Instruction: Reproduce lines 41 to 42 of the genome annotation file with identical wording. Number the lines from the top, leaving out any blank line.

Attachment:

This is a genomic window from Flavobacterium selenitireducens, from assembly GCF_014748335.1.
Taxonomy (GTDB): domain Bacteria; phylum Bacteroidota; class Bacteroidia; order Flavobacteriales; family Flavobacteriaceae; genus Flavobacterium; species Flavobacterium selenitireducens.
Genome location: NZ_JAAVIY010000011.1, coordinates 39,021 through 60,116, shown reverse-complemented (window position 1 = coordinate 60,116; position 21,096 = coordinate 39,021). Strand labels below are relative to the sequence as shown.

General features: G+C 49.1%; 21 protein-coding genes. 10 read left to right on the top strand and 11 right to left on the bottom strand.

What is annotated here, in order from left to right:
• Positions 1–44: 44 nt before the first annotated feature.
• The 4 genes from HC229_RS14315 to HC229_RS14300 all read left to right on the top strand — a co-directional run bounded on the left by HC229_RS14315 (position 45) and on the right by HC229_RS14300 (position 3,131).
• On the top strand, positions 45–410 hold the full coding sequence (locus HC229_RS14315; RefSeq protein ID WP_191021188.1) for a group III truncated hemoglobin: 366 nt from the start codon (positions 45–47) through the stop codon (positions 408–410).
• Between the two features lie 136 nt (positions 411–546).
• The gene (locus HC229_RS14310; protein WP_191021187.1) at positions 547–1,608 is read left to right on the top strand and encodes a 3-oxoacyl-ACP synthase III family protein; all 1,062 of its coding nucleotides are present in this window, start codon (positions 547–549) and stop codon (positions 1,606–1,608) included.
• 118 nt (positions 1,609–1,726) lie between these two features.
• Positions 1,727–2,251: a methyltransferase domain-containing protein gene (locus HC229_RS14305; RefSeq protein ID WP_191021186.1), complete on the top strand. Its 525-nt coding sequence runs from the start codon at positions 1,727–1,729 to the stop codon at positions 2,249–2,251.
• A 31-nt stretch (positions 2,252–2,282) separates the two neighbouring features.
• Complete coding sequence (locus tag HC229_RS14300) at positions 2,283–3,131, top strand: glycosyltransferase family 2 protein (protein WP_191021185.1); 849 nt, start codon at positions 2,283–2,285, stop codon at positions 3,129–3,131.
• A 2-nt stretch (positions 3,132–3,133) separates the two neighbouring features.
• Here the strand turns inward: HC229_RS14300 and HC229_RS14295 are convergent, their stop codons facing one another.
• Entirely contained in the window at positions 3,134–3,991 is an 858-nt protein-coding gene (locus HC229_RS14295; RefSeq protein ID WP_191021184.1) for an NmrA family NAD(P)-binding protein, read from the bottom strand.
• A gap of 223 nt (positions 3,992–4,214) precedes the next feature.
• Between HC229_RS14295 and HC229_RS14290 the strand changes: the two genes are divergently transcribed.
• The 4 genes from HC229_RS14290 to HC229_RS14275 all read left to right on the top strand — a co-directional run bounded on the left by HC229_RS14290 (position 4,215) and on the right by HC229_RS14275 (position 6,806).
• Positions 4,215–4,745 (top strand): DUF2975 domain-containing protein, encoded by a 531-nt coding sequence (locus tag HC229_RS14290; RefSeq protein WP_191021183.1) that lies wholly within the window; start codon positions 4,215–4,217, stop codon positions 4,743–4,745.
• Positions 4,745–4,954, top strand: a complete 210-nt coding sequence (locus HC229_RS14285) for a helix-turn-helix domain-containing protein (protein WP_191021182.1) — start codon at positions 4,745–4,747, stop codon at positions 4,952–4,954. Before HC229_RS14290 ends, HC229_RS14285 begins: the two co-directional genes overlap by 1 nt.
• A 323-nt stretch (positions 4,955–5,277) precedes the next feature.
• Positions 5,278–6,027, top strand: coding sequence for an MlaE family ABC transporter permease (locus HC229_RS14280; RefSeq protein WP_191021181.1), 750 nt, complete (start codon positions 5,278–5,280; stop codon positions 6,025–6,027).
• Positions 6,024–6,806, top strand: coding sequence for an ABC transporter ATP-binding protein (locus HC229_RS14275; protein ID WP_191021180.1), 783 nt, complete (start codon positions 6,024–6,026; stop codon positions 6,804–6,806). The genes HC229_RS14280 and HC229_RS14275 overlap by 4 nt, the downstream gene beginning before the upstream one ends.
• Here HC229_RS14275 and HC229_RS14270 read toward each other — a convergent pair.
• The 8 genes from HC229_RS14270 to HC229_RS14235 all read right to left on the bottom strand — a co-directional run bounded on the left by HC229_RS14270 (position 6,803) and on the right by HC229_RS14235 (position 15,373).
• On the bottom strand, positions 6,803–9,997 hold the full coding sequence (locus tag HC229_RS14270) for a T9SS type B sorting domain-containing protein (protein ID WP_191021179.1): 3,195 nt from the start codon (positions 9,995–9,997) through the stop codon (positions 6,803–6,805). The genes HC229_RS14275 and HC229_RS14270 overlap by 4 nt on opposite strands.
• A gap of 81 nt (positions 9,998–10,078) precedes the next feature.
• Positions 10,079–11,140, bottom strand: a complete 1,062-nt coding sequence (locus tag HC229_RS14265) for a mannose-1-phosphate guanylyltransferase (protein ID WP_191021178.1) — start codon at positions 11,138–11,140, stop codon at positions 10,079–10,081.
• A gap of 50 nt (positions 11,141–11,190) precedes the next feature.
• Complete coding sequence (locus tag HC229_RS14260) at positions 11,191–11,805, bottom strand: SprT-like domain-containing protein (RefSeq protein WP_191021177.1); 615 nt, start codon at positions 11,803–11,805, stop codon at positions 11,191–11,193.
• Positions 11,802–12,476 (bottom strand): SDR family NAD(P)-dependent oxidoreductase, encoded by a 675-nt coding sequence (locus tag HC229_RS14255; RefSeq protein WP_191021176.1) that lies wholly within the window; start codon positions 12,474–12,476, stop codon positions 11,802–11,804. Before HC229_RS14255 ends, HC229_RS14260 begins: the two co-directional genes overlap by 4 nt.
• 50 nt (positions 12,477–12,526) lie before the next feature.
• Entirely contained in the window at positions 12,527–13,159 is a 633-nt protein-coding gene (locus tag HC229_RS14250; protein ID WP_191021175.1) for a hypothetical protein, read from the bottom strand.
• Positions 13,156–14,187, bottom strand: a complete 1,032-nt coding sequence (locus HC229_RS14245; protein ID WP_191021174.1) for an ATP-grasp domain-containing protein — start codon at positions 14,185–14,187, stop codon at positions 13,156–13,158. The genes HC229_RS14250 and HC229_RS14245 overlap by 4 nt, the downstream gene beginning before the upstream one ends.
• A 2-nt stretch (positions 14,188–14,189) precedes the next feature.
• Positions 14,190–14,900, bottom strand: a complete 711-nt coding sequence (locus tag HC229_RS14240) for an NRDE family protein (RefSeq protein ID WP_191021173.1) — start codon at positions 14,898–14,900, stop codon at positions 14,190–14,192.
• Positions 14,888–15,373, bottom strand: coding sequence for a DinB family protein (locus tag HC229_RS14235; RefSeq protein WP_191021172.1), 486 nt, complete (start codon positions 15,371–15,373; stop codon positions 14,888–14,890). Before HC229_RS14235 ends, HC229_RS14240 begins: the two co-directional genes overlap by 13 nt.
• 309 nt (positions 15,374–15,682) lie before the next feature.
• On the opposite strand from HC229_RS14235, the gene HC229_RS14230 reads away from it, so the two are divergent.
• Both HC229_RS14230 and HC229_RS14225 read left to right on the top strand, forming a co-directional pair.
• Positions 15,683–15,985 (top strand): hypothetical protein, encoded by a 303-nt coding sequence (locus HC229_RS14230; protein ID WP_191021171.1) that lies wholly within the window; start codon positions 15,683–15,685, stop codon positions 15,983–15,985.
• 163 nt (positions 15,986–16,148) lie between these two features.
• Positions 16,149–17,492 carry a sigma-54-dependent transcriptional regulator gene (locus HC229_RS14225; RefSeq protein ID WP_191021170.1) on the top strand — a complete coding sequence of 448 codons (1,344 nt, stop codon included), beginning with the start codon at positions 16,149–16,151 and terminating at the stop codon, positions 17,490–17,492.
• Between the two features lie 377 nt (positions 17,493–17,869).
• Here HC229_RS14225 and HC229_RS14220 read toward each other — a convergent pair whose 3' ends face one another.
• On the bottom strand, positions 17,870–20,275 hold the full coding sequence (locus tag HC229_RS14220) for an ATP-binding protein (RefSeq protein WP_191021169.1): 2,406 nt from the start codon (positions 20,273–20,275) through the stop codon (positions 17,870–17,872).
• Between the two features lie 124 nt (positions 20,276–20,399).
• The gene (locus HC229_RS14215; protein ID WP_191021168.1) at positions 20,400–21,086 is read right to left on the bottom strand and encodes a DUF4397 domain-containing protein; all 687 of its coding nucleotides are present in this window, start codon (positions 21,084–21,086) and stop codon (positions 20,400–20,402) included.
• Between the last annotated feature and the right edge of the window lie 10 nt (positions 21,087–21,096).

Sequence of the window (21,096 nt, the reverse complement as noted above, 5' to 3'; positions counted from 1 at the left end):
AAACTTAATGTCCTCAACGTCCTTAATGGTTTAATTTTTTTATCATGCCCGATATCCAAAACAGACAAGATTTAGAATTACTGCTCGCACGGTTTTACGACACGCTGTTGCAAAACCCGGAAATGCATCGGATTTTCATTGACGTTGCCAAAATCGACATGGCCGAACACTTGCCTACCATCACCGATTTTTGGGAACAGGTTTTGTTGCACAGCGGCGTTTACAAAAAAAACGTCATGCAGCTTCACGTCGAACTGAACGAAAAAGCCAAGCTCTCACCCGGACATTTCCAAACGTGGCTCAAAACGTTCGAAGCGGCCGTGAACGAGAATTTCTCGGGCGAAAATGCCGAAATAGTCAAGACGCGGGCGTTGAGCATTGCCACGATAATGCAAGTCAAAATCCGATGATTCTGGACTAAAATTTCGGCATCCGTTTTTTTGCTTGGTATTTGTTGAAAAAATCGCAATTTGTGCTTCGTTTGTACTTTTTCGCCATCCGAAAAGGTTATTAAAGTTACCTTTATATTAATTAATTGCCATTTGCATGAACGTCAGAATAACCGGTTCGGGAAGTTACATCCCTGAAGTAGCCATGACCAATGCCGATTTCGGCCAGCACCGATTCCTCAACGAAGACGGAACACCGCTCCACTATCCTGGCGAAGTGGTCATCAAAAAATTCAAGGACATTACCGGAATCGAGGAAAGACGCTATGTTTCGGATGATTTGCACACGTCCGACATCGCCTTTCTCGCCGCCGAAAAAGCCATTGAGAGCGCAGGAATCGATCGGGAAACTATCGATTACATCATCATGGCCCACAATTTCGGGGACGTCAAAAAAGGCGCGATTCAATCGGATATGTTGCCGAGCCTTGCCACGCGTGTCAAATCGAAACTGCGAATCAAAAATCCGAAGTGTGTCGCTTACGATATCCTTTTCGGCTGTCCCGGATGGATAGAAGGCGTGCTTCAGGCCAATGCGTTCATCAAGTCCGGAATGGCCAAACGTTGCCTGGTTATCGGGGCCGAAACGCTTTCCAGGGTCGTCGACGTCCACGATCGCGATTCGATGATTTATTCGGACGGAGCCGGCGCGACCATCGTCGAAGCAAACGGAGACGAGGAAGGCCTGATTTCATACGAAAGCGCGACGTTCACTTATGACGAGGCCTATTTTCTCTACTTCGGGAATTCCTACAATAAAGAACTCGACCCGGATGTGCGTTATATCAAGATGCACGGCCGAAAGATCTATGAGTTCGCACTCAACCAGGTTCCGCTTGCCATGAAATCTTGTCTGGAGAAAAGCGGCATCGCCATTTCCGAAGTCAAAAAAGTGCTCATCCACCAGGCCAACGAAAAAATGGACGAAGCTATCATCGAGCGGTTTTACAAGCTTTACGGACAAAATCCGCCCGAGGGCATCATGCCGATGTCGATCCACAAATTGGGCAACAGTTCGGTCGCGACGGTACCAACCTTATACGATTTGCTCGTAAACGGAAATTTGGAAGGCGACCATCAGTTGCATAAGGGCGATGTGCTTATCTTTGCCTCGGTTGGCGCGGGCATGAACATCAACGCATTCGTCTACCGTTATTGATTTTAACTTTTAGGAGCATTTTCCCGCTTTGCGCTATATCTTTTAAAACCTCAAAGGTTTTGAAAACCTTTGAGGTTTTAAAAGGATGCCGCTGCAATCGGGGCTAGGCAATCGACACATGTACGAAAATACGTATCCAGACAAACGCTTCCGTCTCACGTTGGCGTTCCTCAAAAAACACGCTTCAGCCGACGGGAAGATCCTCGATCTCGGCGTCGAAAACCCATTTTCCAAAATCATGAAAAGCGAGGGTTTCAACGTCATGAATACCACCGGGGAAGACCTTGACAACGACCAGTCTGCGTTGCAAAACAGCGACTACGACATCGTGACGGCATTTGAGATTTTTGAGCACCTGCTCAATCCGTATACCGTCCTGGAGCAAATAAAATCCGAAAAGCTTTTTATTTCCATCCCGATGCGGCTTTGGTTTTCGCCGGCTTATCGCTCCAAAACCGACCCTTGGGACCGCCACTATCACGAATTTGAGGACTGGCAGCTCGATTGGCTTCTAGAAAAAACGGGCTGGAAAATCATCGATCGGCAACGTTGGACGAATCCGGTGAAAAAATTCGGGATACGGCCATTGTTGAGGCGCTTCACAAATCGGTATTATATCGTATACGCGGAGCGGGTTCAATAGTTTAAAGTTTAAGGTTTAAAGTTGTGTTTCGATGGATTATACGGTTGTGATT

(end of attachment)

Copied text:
• On the opposite strand from HC229_RS14235, the gene HC229_RS14230 reads away from it, so the two are divergent.
• Both HC229_RS14230 and HC229_RS14225 read left to right on the top strand, forming a co-directional pair.